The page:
After the child’s name has been registered, the mother and father/partner will receive the confirmation in their Altinn inbox (a digital mailbox for government and business related forms). 

If you and the father/partner of the newborn are not Norwegian citizens, you must apply for a residence permit for your baby as soon as possible.

Helpful information worth knowing about giving birth in Norway

  • When you are far along enough in your pregnancy to start going to regular check-ups, you can choose if you would like to see your regular GP or a midwife for these appointments.
  • Most women in Norway choose to give birth in a hospital. You can choose to do a homebirth if you are more comfortable. Be sure to schedule it with your midwife first.
  • The mother can choose which hospital you would like to give birth in. In fact, it is one of the questions your GP will ask you when you go to your first pregnancy related appointment. Your GP will fill out the hospital choice request for you and send it to the necessary people. You will then receive either an acceptance in the mail or a call from your GP letting you know that your first choice isn’t available.
  • After giving birth, a home nurse who works with the child health care clinic will be assigned to make a home visit. This is so that new moms don’t have to travel to see a medical professional. The home nurse brings a scale so that they can weigh the baby. In addition, they will also bring additional informational pamphlets for the family and answer any follow-up questions you have about postpartum healing and breastfeeding.
  • In Norway, pregnancy leave starts three weeks before your expected due date. If you give birth before or after the expected date, your leave will be automatically adjusted by NAV and you will receive notice via mail.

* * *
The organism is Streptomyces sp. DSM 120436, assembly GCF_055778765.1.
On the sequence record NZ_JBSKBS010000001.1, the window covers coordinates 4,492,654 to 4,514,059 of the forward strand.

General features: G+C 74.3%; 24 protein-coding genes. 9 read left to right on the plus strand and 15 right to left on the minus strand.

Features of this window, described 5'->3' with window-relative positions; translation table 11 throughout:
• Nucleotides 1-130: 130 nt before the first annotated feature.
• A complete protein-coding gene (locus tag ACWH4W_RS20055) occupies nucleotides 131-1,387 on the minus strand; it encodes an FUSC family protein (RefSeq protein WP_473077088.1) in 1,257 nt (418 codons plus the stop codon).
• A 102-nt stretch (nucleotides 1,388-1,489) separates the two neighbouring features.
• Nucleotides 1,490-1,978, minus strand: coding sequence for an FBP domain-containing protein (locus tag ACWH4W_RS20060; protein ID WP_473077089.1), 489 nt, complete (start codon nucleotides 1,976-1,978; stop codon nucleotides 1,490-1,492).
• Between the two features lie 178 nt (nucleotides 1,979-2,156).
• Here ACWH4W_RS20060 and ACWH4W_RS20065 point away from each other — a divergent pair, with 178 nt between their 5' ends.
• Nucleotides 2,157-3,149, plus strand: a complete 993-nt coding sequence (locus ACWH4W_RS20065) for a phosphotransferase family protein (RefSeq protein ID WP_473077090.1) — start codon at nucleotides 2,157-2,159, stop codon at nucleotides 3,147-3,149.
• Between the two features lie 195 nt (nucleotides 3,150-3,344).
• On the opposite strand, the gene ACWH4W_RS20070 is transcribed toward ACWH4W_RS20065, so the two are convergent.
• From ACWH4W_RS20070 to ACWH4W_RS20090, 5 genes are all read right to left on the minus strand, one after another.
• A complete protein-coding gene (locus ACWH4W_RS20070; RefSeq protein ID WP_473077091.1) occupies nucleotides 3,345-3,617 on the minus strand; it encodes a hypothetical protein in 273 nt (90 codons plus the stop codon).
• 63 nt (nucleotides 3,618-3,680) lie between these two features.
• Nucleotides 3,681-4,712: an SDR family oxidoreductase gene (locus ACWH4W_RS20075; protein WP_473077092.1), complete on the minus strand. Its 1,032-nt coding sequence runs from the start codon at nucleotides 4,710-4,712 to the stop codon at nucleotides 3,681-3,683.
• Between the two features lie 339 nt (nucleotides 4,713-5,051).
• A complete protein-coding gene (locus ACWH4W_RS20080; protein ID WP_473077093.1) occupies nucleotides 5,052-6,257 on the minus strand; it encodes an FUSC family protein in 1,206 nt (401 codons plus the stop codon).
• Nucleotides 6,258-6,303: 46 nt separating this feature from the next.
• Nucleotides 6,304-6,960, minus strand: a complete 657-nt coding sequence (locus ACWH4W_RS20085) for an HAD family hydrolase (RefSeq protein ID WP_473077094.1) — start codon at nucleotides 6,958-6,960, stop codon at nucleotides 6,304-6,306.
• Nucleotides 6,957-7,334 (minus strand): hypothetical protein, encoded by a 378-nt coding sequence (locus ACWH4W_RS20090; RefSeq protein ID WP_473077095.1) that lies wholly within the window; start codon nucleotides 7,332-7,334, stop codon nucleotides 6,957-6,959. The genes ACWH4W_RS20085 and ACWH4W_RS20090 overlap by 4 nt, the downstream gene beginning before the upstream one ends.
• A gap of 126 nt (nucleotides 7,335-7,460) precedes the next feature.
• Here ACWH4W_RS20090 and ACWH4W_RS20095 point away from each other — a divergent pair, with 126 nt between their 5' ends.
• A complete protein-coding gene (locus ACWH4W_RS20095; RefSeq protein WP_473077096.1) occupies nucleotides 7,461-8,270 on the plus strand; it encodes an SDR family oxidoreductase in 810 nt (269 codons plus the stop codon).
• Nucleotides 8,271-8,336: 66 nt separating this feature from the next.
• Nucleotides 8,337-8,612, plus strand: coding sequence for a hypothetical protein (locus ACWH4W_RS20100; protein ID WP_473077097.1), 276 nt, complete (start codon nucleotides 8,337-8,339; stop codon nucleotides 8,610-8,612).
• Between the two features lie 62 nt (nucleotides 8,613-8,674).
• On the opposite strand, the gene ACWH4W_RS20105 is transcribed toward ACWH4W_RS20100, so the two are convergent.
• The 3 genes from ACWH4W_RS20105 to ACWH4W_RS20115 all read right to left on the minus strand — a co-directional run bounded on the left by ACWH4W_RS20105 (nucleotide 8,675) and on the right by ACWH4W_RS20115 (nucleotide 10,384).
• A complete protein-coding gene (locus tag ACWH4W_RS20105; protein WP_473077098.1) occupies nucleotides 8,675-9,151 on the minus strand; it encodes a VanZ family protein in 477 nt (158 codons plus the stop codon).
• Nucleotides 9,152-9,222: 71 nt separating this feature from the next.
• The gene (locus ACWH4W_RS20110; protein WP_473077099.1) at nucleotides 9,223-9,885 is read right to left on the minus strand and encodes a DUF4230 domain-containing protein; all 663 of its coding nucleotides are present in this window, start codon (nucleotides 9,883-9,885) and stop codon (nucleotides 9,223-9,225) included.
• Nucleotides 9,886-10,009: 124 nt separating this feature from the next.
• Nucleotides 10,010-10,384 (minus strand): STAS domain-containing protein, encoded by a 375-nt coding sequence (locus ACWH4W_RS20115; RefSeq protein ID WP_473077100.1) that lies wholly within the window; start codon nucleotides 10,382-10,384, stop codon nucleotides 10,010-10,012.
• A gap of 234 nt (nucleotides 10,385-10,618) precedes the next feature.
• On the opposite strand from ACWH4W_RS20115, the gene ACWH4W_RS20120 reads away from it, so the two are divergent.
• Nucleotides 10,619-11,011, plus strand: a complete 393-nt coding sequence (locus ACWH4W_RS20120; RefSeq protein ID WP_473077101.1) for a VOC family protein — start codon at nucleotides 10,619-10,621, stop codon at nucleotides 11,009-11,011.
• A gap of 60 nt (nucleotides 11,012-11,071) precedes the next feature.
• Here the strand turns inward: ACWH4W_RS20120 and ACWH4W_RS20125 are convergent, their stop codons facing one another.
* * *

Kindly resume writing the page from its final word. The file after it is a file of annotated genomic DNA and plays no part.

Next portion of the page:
Maternity/Paternity leave 

You are entitled to maternity benefits if you have been in paid employment in Norway outside your home for at least six of the last ten months before you give birth. 

If you are entitled to maternity leave, you can choose between 15 weeks at a benefit rate of 100 per cent parental benefit. Or 19 weeks at a benefit rate of 80 per cent parental benefit.

If you and your partner both qualify for parental leave, you are allowed to split up a joint period of 16 weeks at a benefit rate of 100 per cent parental benefit. Or 18 weeks at a benefit rate of 80 per cent parental benefit as you see fit. Note that these weeks do not include the three additional paid weeks the mother gets to take before the baby’s arrival.  

Make sure you know your parental rights so you can make the most of parental leave. Photo by RODNAE Productions from Pexels

You must take your parental leave before your child turns three or before you have another child. There is a lot of flexibility given between the mother and father/partner on when and how they can divide up their leave. Though it is a requirement that the mother takes the first 6 weeks of leave after the baby is born.

Norway’s focus on family life and a secure society for children is reflected in many of their laws and benefits. This includes a very generous maternity and paternity leave. For a full overview over how much you as the mother and father/partner are entitled to, look here

Pregnancy related vocabulary 

gravid – pregnant 

termin due date

blodtrykk – blood pressure 

Jordmor – midwife 

livmoruterus 

vekt weight